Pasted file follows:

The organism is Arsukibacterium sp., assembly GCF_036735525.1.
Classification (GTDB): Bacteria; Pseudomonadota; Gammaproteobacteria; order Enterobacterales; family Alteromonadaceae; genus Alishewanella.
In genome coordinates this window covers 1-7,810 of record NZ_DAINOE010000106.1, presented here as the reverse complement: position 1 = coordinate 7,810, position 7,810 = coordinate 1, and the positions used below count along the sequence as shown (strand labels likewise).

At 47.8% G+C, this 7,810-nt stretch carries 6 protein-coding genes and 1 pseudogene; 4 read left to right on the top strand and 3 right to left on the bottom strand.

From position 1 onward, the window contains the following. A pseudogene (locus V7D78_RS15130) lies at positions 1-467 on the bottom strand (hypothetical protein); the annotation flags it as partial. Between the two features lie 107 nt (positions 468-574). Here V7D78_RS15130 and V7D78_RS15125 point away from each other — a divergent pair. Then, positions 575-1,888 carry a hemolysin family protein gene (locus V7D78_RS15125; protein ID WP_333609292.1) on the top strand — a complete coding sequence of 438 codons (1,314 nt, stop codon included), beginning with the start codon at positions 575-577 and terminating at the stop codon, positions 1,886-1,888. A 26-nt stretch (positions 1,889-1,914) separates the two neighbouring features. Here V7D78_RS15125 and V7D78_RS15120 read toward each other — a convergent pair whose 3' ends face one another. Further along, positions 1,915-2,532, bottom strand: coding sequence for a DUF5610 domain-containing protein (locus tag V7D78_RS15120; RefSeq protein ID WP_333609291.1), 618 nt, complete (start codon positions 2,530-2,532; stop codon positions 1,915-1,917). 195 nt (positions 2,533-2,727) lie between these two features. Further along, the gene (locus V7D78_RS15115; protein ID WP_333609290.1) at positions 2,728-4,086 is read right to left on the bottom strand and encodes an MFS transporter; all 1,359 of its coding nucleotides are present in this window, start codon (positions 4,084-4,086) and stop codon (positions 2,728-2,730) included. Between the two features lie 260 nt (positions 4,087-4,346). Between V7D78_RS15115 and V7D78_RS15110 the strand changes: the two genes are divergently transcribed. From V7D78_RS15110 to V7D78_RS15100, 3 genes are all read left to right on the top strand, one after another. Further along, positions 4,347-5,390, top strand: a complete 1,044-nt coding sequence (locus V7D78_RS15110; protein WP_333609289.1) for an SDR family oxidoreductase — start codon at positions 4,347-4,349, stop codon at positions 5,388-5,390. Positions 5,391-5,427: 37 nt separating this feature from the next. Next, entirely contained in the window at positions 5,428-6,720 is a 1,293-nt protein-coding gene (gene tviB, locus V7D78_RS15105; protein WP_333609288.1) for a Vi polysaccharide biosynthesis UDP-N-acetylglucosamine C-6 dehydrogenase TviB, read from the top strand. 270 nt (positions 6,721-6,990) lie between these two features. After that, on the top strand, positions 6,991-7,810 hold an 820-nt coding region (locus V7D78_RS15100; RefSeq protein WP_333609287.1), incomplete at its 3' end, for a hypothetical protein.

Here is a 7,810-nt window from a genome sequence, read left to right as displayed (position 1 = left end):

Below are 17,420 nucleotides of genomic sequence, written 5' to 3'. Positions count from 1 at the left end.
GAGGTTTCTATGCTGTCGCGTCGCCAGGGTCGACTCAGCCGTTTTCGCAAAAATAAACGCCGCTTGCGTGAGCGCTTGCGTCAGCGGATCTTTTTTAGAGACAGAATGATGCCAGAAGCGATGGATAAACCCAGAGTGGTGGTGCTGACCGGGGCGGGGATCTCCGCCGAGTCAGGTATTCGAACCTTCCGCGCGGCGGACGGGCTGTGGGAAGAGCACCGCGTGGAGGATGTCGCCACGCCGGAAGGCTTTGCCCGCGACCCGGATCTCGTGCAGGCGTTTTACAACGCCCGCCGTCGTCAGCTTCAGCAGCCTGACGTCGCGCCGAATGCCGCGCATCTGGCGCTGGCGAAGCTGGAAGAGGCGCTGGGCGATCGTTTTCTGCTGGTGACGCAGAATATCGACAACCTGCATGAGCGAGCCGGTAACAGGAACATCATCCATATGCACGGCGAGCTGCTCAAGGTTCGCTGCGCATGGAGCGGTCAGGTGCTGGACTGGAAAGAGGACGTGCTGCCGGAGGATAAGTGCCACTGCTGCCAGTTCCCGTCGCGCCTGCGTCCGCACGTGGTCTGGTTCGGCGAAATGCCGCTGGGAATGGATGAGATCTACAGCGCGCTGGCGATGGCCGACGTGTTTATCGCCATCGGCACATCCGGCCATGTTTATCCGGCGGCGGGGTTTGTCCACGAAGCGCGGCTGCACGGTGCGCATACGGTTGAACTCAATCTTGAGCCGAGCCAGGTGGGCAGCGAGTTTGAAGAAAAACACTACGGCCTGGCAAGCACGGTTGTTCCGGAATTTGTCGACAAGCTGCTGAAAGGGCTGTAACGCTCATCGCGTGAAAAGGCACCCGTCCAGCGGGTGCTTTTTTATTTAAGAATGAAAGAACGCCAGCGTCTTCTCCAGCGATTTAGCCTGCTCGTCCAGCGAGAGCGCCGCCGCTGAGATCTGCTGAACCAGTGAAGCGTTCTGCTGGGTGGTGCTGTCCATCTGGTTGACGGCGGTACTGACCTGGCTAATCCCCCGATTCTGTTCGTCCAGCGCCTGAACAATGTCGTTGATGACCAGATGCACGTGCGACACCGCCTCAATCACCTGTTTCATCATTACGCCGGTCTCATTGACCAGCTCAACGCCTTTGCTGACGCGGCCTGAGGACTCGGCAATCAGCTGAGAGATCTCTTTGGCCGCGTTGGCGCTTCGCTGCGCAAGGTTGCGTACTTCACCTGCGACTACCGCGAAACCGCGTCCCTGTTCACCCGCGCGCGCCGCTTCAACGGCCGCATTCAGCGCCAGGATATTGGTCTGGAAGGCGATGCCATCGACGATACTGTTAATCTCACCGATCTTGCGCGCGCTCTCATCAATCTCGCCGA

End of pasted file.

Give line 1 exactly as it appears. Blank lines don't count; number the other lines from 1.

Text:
The organism is Arsukibacterium sp., assembly GCF_036735525.1.